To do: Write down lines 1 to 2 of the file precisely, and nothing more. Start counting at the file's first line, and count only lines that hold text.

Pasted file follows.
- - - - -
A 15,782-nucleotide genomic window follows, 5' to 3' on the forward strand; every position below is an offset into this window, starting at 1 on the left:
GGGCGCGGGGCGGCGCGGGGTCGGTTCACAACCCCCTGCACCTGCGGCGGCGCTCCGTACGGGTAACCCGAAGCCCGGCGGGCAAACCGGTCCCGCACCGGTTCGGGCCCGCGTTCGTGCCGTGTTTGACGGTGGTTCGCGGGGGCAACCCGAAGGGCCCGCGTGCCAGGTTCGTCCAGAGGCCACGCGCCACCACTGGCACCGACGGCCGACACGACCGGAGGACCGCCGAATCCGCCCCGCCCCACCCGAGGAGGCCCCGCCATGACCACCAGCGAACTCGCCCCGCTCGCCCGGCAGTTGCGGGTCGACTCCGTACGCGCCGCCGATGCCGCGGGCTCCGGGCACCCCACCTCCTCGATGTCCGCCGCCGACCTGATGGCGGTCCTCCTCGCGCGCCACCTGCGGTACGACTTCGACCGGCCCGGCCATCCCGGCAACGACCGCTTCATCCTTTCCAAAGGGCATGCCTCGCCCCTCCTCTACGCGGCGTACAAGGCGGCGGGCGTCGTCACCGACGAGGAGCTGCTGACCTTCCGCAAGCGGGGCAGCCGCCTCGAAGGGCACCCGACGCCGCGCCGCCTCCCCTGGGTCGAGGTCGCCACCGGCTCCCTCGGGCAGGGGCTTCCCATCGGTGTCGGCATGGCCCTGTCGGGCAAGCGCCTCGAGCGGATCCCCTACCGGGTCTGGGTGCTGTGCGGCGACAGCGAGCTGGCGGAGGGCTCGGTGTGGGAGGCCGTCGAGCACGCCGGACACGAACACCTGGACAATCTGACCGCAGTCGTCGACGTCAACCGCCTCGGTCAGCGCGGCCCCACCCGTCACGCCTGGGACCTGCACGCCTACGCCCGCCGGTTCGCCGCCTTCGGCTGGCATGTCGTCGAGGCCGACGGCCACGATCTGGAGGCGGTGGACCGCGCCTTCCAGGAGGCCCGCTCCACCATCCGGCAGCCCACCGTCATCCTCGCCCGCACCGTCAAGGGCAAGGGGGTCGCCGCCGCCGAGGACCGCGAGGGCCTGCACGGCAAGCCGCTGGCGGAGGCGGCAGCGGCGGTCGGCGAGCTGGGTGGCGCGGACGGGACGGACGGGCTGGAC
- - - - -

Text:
A 15,782-nucleotide genomic window follows, 5' to 3' on the forward strand; every position below is an offset into this window, starting at 1 on the left:
GGGCGCGGGGCGGCGCGGGGTCGGTTCACAACCCCCTGCACCTGCGGCGGCGCTCCGTACGGGTAACCCGAAGCCCGGCGGGCAAACCGGTCCCGCACCGGTTCGGGCCCGCGTTCGTGCCGTGTTTGACGGTGGTTCGCGGGGGCAACCCGAAGGGCCCGCGTGCCAGGTTCGTCCAGAGGCCACGCGCCACCACTGGCACCGACGGCCGACACGACCGGAGGACCGCCGAATCCGCCCCGCCCCACCCGAGGAGGCCCCGCCATGACCACCAGCGAACTCGCCCCGCTCGCCCGGCAGTTGCGGGTCGACTCCGTACGCGCCGCCGATGCCGCGGGCTCCGGGCACCCCACCTCCTCGATGTCCGCCGCCGACCTGATGGCGGTCCTCCTCGCGCGCCACCTGCGGTACGACTTCGACCGGCCCGGCCATCCCGGCAACGACCGCTTCATCCTTTCCAAAGGGCATGCCTCGCCCCTCCTCTACGCGGCGTACAAGGCGGCGGGCGTCGTCACCGACGAGGAGCTGCTGACCTTCCGCAAGCGGGGCAGCCGCCTCGAAGGGCACCCGACGCCGCGCCGCCTCCCCTGGGTCGAGGTCGCCACCGGCTCCCTCGGGCAGGGGCTTCCCATCGGTGTCGGCATGGCCCTGTCGGGCAAGCGCCTCGAGCGGATCCCCTACCGGGTCTGGGTGCTGTGCGGCGACAGCGAGCTGGCGGAGGGCTCGGTGTGGGAGGCCGTCGAGCACGCCGGACACGAACACCTGGACAATCTGACCGCAGTCGTCGACGTCAACCGCCTCGGTCAGCGCGGCCCCACCCGTCACGCCTGGGACCTGCACGCCTACGCCCGCCGGTTCGCCGCCTTCGGCTGGCATGTCGTCGAGGCCGACGGCCACGATCTGGAGGCGGTGGACCGCGCCTTCCAGGAGGCCCGCTCCACCATCCGGCAGCCCACCGTCATCCTCGCCCGCACCGTCAAGGGCAAGGGGGTCGCCGCCGCCGAGGACCGCGAGGGCCTGCACGGCAAGCCGCTGGCGGAGGCGGCAGCGGCGGTCGGCGAGCTGGGTGGCGCGGACGGGACGGACGGGCTGGAC